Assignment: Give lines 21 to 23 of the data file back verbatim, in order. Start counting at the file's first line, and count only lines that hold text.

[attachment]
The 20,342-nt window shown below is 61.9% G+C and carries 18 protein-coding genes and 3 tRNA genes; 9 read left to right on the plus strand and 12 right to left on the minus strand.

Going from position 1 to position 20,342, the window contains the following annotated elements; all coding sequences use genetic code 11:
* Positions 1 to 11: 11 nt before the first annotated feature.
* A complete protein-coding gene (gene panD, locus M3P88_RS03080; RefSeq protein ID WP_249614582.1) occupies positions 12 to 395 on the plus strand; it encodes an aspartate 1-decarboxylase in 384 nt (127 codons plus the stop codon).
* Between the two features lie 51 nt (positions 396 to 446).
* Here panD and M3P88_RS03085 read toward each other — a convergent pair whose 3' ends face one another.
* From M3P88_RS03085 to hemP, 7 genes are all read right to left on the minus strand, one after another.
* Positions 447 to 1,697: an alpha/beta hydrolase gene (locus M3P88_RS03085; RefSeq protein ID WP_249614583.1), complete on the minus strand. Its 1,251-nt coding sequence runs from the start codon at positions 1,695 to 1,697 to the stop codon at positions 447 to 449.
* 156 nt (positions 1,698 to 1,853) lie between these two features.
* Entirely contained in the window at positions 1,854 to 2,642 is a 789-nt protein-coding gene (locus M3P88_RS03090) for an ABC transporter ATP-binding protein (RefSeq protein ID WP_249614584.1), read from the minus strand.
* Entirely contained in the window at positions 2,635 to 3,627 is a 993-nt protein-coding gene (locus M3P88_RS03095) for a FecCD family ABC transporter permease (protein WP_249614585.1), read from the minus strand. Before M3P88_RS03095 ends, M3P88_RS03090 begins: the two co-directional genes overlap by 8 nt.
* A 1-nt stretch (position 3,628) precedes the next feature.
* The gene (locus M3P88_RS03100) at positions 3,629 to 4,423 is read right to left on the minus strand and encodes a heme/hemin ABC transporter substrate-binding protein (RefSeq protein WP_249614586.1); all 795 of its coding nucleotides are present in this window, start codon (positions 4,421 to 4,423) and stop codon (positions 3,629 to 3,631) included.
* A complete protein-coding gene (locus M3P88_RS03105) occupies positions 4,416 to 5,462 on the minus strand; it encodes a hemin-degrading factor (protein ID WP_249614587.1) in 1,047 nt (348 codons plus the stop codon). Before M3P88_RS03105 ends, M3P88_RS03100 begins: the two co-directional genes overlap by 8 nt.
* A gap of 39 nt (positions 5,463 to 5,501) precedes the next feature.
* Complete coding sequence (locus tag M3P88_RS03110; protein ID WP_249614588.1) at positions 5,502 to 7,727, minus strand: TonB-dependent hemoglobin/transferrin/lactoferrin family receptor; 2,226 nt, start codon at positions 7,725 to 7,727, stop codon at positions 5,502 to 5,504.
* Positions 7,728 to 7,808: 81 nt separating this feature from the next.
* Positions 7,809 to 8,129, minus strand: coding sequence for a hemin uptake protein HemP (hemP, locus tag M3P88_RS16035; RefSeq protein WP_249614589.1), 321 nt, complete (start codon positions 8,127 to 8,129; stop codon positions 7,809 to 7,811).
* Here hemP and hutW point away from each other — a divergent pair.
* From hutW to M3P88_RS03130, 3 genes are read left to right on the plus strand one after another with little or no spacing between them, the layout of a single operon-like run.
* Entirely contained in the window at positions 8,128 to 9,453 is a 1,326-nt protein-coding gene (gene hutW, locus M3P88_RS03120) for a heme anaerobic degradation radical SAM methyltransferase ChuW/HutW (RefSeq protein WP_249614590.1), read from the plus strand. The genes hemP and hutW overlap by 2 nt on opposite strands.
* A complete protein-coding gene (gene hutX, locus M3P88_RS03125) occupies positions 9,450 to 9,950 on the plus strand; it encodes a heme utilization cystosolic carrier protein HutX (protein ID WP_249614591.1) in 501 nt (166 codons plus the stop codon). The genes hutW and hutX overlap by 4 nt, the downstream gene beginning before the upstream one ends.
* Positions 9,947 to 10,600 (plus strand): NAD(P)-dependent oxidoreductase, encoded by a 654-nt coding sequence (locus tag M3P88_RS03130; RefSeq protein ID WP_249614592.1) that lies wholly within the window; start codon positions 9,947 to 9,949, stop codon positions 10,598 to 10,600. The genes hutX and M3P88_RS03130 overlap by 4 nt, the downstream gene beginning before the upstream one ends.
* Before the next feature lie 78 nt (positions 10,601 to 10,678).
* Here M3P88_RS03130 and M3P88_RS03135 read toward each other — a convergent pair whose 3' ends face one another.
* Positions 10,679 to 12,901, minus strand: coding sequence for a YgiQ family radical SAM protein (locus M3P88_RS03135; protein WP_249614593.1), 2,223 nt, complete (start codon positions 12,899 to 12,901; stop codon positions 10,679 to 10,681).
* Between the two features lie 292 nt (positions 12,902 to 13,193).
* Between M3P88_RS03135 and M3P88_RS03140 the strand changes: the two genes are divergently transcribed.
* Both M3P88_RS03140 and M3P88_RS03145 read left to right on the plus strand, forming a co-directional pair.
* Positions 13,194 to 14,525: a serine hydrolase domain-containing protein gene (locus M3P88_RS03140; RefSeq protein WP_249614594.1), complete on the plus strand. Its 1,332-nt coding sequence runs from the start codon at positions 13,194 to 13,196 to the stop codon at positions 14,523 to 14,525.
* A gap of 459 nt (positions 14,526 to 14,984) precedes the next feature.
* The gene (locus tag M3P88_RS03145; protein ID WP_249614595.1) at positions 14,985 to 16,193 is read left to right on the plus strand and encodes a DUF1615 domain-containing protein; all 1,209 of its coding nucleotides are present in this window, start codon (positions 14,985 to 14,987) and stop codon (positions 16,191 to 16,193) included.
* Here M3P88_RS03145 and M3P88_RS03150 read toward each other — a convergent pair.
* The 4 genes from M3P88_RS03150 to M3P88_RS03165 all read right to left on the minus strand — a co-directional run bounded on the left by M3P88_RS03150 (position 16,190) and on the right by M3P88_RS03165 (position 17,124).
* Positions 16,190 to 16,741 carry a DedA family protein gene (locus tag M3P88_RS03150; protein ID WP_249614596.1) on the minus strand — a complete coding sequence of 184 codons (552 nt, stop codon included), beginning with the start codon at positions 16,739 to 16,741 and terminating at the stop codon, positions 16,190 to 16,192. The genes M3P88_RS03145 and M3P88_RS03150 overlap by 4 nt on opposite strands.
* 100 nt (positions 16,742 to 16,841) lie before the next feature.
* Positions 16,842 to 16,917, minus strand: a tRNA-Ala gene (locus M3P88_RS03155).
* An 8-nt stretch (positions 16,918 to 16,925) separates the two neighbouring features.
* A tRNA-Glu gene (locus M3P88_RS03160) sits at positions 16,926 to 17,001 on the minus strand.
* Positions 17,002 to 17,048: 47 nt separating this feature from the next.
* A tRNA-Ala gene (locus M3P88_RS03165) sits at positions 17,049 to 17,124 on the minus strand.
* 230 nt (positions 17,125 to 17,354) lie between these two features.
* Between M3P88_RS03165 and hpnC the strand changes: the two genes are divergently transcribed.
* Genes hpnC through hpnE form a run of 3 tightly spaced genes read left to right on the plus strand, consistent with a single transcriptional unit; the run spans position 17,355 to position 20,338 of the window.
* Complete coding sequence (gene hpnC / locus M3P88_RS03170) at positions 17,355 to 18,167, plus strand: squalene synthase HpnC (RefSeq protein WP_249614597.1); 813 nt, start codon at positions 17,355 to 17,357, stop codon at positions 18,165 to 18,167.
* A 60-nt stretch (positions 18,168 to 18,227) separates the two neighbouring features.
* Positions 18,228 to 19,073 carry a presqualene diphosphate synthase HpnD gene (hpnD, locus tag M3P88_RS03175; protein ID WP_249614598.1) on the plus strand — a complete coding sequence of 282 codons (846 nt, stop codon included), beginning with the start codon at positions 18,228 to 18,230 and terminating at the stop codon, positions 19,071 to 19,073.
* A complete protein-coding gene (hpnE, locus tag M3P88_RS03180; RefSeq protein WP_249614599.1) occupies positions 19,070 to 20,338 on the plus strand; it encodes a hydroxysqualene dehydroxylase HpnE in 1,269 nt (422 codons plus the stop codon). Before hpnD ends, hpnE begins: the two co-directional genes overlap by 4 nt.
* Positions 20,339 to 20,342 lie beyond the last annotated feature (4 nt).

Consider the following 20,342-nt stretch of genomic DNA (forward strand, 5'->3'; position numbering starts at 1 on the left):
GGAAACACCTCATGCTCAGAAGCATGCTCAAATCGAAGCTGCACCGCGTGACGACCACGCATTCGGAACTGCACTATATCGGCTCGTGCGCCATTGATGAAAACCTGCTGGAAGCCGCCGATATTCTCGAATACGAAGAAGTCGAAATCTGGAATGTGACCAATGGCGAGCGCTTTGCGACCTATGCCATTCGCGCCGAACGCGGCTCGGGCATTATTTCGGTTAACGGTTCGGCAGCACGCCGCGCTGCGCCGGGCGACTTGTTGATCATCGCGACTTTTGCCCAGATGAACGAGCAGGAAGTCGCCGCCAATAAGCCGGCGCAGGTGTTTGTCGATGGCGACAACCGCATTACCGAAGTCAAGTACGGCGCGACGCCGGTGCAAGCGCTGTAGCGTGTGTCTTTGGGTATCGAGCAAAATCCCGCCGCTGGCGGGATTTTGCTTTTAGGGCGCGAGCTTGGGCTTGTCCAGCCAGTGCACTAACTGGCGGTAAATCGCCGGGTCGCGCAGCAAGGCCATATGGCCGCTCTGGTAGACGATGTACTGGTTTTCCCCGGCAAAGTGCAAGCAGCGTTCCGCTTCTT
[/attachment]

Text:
* Entirely contained in the window at positions 8,128 to 9,453 is a 1,326-nt protein-coding gene (gene hutW, locus M3P88_RS03120) for a heme anaerobic degradation radical SAM methyltransferase ChuW/HutW (RefSeq protein WP_249614590.1), read from the plus strand. The genes hemP and hutW overlap by 2 nt on opposite strands.
* A complete protein-coding gene (gene hutX, locus M3P88_RS03125) occupies positions 9,450 to 9,950 on the plus strand; it encodes a heme utilization cystosolic carrier protein HutX (protein ID WP_249614591.1) in 501 nt (166 codons plus the stop codon). The genes hutW and hutX overlap by 4 nt, the downstream gene beginning before the upstream one ends.
* Positions 9,947 to 10,600 (plus strand): NAD(P)-dependent oxidoreductase, encoded by a 654-nt coding sequence (locus tag M3P88_RS03130; RefSeq protein ID WP_249614592.1) that lies wholly within the window; start codon positions 9,947 to 9,949, stop codon positions 10,598 to 10,600. The genes hutX and M3P88_RS03130 overlap by 4 nt, the downstream gene beginning before the upstream one ends.